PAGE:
Northern Rivers councils are strengthening their resilience to climate change with measures to counteract mosquito-borne diseases
A fast, response incorporating mosquito surveillance and control, and community education, will greatly reduce the risk of mosquito-borne disease outbreak.
- Kelly Piazza, Environmental Health Officer at
Tweed Shire Council
Each year, hundreds of residents in the Northern Rivers region of NSW are infected with Ross River virus and Barmah Forest virus, often suffering debilitating illnesses as a consequence. Climate change is expected to exacerbate the already high incidence of these mosquito-borne diseases with projected increases in temperature, rainfall and tidal flooding producing more abundant and diverse mosquito populations.
Additionally, the potential for new types of mosquitos to spread into the Northern Rivers region poses a serious public health risk with some species capable of spreading the Dengue, Zika and chikungunya viruses.
In response, Tweed Shire Council has collaborated with six local councils and the Northern Rivers NSW Public Health Unit to reduce the threat of mosquito-borne disease through research and adaptation actions.
Tackling Mozzies Together aims to reduce mosquito exposure by targeting backyard mosquito habitats and supporting community behaviours to reduce mosquito numbers and lower mosquito-borne disease risk.
The project established a multi-pronged mosquito surveillance and control program with the establishment of a rapid response network and the Northern Rivers Exotic Mosquito Response Plan.
The plan was informed by community surveys and a two-day mock outbreak scenario that saw council and health workers inspect more than 300 backyards in Pottsville and Tweed Heads West.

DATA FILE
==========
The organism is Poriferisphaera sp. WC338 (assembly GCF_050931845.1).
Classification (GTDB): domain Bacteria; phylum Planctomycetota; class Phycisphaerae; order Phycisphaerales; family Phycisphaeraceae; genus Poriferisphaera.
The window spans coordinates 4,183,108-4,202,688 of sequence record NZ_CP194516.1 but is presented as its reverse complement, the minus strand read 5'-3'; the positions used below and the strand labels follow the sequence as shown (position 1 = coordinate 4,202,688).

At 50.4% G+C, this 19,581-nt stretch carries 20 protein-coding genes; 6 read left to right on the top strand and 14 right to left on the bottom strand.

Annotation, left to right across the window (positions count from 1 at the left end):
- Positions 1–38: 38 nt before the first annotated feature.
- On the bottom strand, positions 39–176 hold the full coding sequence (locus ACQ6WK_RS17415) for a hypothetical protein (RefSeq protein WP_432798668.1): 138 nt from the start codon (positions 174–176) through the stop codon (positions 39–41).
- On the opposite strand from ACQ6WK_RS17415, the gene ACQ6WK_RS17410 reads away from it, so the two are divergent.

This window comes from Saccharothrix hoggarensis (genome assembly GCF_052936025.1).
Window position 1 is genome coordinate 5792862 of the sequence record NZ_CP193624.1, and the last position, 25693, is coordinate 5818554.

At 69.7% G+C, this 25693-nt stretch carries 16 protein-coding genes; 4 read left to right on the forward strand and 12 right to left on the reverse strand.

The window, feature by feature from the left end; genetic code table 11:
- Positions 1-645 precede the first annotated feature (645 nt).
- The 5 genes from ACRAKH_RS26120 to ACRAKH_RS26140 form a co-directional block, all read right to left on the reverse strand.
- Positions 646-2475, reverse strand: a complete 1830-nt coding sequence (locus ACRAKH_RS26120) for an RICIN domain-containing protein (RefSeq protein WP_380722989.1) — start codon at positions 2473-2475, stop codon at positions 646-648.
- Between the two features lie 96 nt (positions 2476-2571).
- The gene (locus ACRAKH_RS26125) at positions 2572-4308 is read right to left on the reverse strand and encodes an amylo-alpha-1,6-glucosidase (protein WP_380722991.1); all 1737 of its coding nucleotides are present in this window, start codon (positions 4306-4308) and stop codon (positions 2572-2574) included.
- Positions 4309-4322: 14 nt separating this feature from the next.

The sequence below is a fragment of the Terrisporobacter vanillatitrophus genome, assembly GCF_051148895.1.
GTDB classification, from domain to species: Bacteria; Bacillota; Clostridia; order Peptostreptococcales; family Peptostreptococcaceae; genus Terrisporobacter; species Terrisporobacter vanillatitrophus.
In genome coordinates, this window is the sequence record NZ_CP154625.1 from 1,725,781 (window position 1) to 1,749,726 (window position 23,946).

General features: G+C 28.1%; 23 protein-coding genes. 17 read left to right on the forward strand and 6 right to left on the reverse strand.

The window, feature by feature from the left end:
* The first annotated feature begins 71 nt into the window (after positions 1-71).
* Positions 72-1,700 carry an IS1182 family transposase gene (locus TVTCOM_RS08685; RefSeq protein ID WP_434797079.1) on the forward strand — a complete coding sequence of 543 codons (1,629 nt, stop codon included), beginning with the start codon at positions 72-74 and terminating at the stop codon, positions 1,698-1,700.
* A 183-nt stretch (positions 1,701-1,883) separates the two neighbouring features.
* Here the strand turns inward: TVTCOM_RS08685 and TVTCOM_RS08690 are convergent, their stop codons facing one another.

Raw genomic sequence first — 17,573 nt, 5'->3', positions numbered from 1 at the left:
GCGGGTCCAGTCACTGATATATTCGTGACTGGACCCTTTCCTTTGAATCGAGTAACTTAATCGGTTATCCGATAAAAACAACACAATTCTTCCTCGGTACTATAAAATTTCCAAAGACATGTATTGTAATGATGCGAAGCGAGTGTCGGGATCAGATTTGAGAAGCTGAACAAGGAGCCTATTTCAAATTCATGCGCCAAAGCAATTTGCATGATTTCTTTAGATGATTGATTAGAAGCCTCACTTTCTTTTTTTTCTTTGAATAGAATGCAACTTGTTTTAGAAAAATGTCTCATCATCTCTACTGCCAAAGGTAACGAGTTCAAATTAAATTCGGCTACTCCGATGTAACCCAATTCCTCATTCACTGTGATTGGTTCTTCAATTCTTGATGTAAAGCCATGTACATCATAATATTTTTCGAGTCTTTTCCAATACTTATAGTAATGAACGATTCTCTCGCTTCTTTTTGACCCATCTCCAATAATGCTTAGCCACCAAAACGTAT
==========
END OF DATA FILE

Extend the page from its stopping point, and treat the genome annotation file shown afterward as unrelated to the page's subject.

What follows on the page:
The field exercise sought to understand the enablers and barriers to acting quickly and in advance of a potential threat. A key finding from 89 surveys conducted during the exercise showed broad awareness, but low understanding, of mosquito-borne disease risk with only 30% of respondents considering Ross River virus to be a problem in the area.
A citizen science survey of 647 properties found almost 4000 water holding containers, most commonly roof gutters, pot plants, bromeliads and buckets, of which 11.6% were positive for mosquito larvae. This was a significant finding as it highlighted the diversity of potential habitats for both local container-inhabiting mosquitoes and, most importantly, the exotic mosquitoes that bring greater health threats.
An online survey of more than 700 residents showed that 80% of respondents used synthetic mosquito repellents but almost half would be unwilling to have insecticides applied on their properties out of concern for their own health and that of pets and wildlife.
The project results showed the need to move quickly in the event of an exotic mosquito incursion.
“However, there is unlikely to be a one-size-fits-all approach and the specific approach applied to a local area will rely on understanding the specific mosquito risk as well as the capacity of local stakeholders and attitudes of the community" said Kelly Piazza, Environmental Health Officer at Tweed Shire Council.
For threats associated with local mosquito-borne disease, the Tackling Mozzies Together project identified some gaps in community knowledge about mosquito risk and mosquito-bite prevention measures. Targeted education programs designed to change the behaviours of the community will greatly assist in reducing pest and public health risks.
The next step is already underway with the Tackling Mosquitoes Together text messaging service. Supported by a regional education and media campaign, the program promotes positive behaviour changes with text messages offering tips and prompts to reduce mosquito exposure risks.